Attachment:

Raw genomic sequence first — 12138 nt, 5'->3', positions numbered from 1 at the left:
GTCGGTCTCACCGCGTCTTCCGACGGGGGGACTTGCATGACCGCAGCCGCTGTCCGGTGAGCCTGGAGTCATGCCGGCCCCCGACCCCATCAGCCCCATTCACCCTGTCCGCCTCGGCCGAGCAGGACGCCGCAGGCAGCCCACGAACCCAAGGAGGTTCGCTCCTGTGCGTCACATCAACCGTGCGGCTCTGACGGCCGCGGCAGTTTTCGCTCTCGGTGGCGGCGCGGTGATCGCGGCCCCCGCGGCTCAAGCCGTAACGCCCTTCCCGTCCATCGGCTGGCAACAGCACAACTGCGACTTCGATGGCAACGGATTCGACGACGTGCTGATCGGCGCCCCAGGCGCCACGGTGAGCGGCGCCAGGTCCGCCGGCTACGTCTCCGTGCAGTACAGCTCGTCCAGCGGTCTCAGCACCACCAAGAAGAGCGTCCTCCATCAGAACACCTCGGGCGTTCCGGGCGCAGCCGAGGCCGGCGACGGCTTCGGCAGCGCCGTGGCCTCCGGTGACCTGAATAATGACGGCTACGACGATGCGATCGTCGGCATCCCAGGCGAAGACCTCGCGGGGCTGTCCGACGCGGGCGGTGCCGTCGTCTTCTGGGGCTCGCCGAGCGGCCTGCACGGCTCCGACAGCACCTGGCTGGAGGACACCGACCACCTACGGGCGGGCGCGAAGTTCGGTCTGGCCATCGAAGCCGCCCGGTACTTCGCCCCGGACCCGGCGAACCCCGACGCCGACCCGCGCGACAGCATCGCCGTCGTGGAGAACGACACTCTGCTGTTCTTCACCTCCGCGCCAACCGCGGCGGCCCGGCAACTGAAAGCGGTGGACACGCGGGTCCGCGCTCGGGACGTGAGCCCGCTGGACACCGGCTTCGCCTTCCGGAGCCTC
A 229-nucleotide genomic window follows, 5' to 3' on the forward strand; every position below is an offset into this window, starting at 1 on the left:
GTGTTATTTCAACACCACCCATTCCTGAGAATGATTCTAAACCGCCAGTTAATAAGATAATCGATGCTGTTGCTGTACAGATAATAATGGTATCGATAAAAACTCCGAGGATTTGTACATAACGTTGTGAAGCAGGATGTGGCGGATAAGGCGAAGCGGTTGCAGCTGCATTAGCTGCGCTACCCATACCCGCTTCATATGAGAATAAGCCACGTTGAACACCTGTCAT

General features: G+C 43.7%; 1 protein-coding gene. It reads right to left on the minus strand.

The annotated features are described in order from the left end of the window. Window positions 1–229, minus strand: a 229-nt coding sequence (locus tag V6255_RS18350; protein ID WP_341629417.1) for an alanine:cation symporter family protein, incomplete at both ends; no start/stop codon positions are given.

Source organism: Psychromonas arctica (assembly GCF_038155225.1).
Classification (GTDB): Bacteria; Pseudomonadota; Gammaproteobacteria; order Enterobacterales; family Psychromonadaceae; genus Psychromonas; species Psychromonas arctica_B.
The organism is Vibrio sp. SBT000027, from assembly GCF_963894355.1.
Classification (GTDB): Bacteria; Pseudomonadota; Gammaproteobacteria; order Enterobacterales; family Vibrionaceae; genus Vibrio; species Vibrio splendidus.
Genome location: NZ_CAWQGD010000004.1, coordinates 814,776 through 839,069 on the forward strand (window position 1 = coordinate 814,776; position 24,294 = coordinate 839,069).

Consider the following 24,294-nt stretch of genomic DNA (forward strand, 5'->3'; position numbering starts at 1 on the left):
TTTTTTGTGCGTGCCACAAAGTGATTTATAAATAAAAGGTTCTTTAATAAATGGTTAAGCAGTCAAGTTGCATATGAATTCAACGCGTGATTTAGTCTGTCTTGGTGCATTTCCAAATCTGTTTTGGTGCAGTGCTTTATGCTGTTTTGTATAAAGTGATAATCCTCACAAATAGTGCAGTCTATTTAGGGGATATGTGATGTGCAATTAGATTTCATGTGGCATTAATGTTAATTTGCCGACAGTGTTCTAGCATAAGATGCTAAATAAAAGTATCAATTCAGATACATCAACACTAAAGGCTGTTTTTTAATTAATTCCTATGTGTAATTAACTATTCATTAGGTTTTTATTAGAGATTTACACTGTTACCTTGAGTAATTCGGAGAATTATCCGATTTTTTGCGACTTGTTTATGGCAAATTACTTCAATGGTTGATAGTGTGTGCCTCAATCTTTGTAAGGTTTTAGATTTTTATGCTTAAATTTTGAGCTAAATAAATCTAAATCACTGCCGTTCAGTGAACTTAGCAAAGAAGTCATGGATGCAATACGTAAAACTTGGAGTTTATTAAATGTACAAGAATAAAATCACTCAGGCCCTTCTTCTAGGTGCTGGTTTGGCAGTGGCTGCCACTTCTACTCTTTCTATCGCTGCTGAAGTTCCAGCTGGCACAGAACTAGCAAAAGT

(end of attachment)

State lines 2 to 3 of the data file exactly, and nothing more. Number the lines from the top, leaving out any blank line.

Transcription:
GTCGGTCTCACCGCGTCTTCCGACGGGGGGACTTGCATGACCGCAGCCGCTGTCCGGTGAGCCTGGAGTCATGCCGGCCCCCGACCCCATCAGCCCCATTCACCCTGTCCGCCTCGGCCGAGCAGGACGCCGCAGGCAGCCCACGAACCCAAGGAGGTTCGCTCCTGTGCGTCACATCAACCGTGCGGCTCTGACGGCCGCGGCAGTTTTCGCTCTCGGTGGCGGCGCGGTGATCGCGGCCCCCGCGGCTCAAGCCGTAACGCCCTTCCCGTCCATCGGCTGGCAACAGCACAACTGCGACTTCGATGGCAACGGATTCGACGACGTGCTGATCGGCGCCCCAGGCGCCACGGTGAGCGGCGCCAGGTCCGCCGGCTACGTCTCCGTGCAGTACAGCTCGTCCAGCGGTCTCAGCACCACCAAGAAGAGCGTCCTCCATCAGAACACCTCGGGCGTTCCGGGCGCAGCCGAGGCCGGCGACGGCTTCGGCAGCGCCGTGGCCTCCGGTGACCTGAATAATGACGGCTACGACGATGCGATCGTCGGCATCCCAGGCGAAGACCTCGCGGGGCTGTCCGACGCGGGCGGTGCCGTCGTCTTCTGGGGCTCGCCGAGCGGCCTGCACGGCTCCGACAGCACCTGGCTGGAGGACACCGACCACCTACGGGCGGGCGCGAAGTTCGGTCTGGCCATCGAAGCCGCCCGGTACTTCGCCCCGGACCCGGCGAACCCCGACGCCGACCCGCGCGACAGCATCGCCGTCGTGGAGAACGACACTCTGCTGTTCTTCACCTCCGCGCCAACCGCGGCGGCCCGGCAACTGAAAGCGGTGGACACGCGGGTCCGCGCTCGGGACGTGAGCCCGCTGGACACCGGCTTCGCCTTCCGGAGCCTC
A 229-nucleotide genomic window follows, 5' to 3' on the forward strand; every position below is an offset into this window, starting at 1 on the left: